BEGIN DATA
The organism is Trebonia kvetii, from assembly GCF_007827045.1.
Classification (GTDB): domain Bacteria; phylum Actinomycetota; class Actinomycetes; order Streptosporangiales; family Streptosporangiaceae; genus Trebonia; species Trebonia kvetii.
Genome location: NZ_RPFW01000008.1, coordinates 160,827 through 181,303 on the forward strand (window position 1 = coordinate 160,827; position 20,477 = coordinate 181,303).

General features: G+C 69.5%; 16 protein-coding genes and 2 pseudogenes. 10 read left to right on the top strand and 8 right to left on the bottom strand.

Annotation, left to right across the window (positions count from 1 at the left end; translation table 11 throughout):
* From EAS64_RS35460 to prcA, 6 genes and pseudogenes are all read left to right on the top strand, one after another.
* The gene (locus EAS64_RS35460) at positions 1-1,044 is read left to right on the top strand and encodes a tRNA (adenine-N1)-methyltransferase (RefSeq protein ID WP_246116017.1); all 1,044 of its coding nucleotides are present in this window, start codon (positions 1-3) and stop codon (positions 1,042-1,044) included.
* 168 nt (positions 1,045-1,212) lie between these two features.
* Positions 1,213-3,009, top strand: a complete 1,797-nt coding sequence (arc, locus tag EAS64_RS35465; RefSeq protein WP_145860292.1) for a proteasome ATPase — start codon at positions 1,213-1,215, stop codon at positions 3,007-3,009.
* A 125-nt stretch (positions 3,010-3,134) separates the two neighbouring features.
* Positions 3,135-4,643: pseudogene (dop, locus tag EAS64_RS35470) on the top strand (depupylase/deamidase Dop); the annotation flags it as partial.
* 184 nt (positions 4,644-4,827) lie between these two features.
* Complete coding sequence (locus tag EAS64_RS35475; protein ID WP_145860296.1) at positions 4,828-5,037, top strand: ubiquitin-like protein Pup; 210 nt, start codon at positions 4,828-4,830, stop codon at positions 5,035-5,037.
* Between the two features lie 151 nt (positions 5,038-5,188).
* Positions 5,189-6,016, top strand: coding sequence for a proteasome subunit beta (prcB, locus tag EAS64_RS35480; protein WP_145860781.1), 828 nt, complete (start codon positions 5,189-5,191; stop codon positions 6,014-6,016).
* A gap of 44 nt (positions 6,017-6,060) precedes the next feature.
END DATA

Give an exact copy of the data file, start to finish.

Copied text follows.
The organism is Trebonia kvetii, from assembly GCF_007827045.1.
Classification (GTDB): domain Bacteria; phylum Actinomycetota; class Actinomycetes; order Streptosporangiales; family Streptosporangiaceae; genus Trebonia; species Trebonia kvetii.
Genome location: NZ_RPFW01000008.1, coordinates 160,827 through 181,303 on the forward strand (window position 1 = coordinate 160,827; position 20,477 = coordinate 181,303).

General features: G+C 69.5%; 16 protein-coding genes and 2 pseudogenes. 10 read left to right on the top strand and 8 right to left on the bottom strand.

Annotation, left to right across the window (positions count from 1 at the left end; translation table 11 throughout):
* From EAS64_RS35460 to prcA, 6 genes and pseudogenes are all read left to right on the top strand, one after another.
* The gene (locus EAS64_RS35460) at positions 1-1,044 is read left to right on the top strand and encodes a tRNA (adenine-N1)-methyltransferase (RefSeq protein ID WP_246116017.1); all 1,044 of its coding nucleotides are present in this window, start codon (positions 1-3) and stop codon (positions 1,042-1,044) included.
* 168 nt (positions 1,045-1,212) lie between these two features.
* Positions 1,213-3,009, top strand: a complete 1,797-nt coding sequence (arc, locus tag EAS64_RS35465; RefSeq protein WP_145860292.1) for a proteasome ATPase — start codon at positions 1,213-1,215, stop codon at positions 3,007-3,009.
* A 125-nt stretch (positions 3,010-3,134) separates the two neighbouring features.
* Positions 3,135-4,643: pseudogene (dop, locus tag EAS64_RS35470) on the top strand (depupylase/deamidase Dop); the annotation flags it as partial.
* 184 nt (positions 4,644-4,827) lie between these two features.
* Complete coding sequence (locus tag EAS64_RS35475; protein ID WP_145860296.1) at positions 4,828-5,037, top strand: ubiquitin-like protein Pup; 210 nt, start codon at positions 4,828-4,830, stop codon at positions 5,035-5,037.
* Between the two features lie 151 nt (positions 5,038-5,188).
* Positions 5,189-6,016, top strand: coding sequence for a proteasome subunit beta (prcB, locus tag EAS64_RS35480; protein WP_145860781.1), 828 nt, complete (start codon positions 5,189-5,191; stop codon positions 6,014-6,016).
* A gap of 44 nt (positions 6,017-6,060) precedes the next feature.